Published on November 30th, 2012 | by Zachary Shahan5
Local Community Benefits From Large Solar Power Plants
November 30th, 2012 by Zachary Shahan
We mentioned a horrid piece of solar power reporting from the LA Times this week. BrightSource Energy has a full response to that piece, reposted below (h/t NewEnergyNews):
As other reporters and bloggers have pointed out, Sunday’s Los Angeles Times ran a one-sided and misinformed article questioning the economic benefits of utility-scale solar projects on desert counties.
Let’s be perfectly clear – the counties where utility-scale solar projects are being built are benefitting significantly in direct and economic investments, tax revenues and job creation. For example, our $2.2 billion Ivanpah project is more than 70% complete and is employing more than 2,000 workers on site today. At its peak, the project employed more than 2,100 workers, and is estimated to generate $250 million in construction wages and $650 million in total wages over its 30-year life. More than 80 percent of these workers are from the local union halls in San Bernardino and Riverside Counties. Many of these trade workers were unemployed for years following the economic downturn in 2008. Today, they are earning good wages to support their families and buying goods in their local communities. You can meet a couple of these impressive construction workers by viewing this video.
The Ivanpah project is also estimated to generate approximately $300 million in local and state tax revenues over its 30-year life. The wages and taxes generated at Ivanpah only represent the project’s direct economic benefits. The indirect benefits to local businesses are estimated to be in the tens of millions of dollars. The Ivanpah project also takes pride in supporting the local community by contributing to High Desert universities and philanthropic organizations, supporting job training opportunities, youth organizations, veteran’s services and more.
As a solar developer, we understand that our projects will have impacts on local infrastructure, such as roads and emergency services. This is why we work closely with local leaders to better understand our impacts, identify ways to minimize them wherever possible and fairly mitigate the county for impacts that cannot be avoided. We took this approach in San Bernardino County when developing the Ivanpah project and we’re currently engaged in similar discussions in other counties for future projects.
The LA Times highlights one such project – Hidden Hills Solar in Inyo County – where we are currently working with local leaders. The story points out that just five percent of the construction jobs at Hidden Hills would be filled by Inyo County residents. Yet the story ignores the fact that the primary reason that five percent of the construction workers come from Inyo County is because it has a small population. According to the most recent census, Inyo County has 18,000 residents. Compare this with the two million residents in San Bernardino County where Ivanpah is being built.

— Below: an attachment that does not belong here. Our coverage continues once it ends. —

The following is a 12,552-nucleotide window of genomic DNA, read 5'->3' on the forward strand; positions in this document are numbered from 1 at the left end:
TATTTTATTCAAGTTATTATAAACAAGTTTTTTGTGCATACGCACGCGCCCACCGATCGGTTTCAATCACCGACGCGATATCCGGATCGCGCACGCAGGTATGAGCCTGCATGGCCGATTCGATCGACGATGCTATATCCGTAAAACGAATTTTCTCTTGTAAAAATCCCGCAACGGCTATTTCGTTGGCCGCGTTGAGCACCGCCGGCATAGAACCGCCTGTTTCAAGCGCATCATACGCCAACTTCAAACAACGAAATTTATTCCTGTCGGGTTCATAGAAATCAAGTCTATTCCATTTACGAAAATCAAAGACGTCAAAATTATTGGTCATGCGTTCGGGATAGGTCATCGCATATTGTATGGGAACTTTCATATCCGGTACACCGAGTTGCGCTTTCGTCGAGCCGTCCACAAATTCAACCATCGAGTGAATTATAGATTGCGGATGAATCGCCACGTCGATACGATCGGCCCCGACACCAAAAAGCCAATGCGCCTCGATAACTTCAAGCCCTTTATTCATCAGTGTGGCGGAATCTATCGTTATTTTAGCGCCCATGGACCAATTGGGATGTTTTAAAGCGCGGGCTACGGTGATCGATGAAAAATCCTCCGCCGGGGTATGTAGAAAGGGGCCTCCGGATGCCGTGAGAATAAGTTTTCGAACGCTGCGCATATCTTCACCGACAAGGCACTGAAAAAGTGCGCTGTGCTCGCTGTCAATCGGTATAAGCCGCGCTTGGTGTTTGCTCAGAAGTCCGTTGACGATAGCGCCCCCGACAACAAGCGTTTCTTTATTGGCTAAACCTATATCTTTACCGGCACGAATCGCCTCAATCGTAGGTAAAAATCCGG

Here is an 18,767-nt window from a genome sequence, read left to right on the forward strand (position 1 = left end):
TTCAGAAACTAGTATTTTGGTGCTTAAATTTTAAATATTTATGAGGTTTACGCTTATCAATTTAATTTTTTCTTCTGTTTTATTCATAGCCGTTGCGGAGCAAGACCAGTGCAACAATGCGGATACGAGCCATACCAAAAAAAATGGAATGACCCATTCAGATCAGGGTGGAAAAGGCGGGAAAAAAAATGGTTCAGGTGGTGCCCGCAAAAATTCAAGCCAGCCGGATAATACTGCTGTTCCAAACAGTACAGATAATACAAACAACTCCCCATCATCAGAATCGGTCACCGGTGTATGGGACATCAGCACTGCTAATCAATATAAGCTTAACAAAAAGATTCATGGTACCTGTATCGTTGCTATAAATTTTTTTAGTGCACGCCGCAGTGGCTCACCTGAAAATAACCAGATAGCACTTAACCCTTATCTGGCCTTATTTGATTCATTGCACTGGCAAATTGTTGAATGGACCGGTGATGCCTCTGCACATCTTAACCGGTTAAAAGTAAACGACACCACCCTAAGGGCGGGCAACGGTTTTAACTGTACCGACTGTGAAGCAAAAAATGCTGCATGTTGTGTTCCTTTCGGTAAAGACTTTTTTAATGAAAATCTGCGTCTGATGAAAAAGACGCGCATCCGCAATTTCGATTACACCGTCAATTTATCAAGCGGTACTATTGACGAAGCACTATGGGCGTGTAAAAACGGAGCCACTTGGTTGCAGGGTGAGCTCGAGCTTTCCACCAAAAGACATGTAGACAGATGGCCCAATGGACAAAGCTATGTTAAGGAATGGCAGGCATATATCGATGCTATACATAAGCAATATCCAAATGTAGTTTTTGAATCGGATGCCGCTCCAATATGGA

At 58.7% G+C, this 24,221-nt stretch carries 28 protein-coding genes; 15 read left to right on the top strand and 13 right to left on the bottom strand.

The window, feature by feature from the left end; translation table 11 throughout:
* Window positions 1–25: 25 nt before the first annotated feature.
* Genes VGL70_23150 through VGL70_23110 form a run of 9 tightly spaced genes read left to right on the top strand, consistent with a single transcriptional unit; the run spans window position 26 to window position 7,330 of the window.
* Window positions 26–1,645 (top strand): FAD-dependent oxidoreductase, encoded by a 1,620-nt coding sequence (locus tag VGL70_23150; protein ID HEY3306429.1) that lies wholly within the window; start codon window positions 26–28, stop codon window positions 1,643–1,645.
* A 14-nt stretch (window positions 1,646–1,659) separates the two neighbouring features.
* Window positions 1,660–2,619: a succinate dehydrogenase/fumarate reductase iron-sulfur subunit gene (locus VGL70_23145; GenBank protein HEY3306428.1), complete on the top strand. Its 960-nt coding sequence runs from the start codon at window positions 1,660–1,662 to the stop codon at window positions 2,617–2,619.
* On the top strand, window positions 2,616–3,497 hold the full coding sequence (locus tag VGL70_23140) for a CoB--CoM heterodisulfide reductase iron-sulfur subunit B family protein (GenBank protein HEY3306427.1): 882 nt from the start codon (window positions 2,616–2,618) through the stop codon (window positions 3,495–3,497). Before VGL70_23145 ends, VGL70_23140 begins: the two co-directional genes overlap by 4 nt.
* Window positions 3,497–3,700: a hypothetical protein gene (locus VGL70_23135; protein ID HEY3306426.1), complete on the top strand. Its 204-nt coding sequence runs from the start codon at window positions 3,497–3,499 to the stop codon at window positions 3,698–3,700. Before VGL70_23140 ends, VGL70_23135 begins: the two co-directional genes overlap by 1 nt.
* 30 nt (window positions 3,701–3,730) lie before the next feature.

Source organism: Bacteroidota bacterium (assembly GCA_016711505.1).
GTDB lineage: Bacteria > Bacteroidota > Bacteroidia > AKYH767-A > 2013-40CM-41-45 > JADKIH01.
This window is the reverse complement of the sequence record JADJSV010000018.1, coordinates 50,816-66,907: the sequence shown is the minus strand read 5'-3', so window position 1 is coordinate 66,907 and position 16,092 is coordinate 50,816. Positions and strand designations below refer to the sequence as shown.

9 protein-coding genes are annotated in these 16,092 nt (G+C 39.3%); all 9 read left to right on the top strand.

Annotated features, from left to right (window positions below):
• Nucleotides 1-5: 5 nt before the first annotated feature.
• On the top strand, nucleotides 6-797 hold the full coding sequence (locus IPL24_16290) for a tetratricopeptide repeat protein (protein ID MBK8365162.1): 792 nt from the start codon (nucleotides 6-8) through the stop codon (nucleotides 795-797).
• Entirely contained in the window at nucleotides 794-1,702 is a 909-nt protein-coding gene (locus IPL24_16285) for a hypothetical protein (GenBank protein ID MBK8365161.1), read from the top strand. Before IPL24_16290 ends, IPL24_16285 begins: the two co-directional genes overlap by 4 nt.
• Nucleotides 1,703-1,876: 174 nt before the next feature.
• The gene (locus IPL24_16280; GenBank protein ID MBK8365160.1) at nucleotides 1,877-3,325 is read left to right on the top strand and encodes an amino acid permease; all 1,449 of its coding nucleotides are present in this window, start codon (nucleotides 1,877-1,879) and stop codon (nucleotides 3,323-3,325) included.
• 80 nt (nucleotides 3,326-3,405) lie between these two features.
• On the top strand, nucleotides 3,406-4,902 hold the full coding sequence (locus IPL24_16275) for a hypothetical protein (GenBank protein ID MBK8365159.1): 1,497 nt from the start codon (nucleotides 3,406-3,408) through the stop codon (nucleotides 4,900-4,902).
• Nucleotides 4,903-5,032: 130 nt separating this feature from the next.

In fact, according to an independent socioeconomic and fiscal analysis report created for the California Energy Commission (CEC) staff, “Due to extraordinarily high unemployment rates within Inyo County, particularly in the construction trades, it is reasonable to assume that the local labor force will be able to supply all available positions.” In other words, the project could put all of the county’s unemployed qualified construction workers back to work.
The story also accepts Inyo County’s claim that the project would cost the county $11-12 million during the 30-month construction phase and an additional $2 million a year in public safety and other services, completely ignoring the independent CEC report. Again, the independent analysis counters these claims and highlights the significant economic benefits of these projects.
The independent report looks at two scenarios – Inyo County’s analysis and its own third-party analysis. Scenario 1 applies the county’s analysis of $11-12 million impacts during construction and $1.2 million in annual operations, while Scenario 2 applies the independent report’s analysis of $2.7 million in costs during construction and $390,000 in annual operations. In both scenarios, the net fiscal impacts are significantly beneficial to the county. Scenario 1 results in a positive net fiscal impact of $61.1 million and Scenario 2 leads to a positive net fiscal impact of $88.2 million.
The bottom line: these projects are providing tens of millions of dollars in positive fiscal benefits to the counties where they are built. Whether one uses data provided by the county, a solar company or an independent party, the projects are creating jobs, leading to direct investments, indirect spending and tax revenues for the counties. To argue otherwise ignores the facts and creates false perceptions regarding one of our nation’s fastest growing industries.
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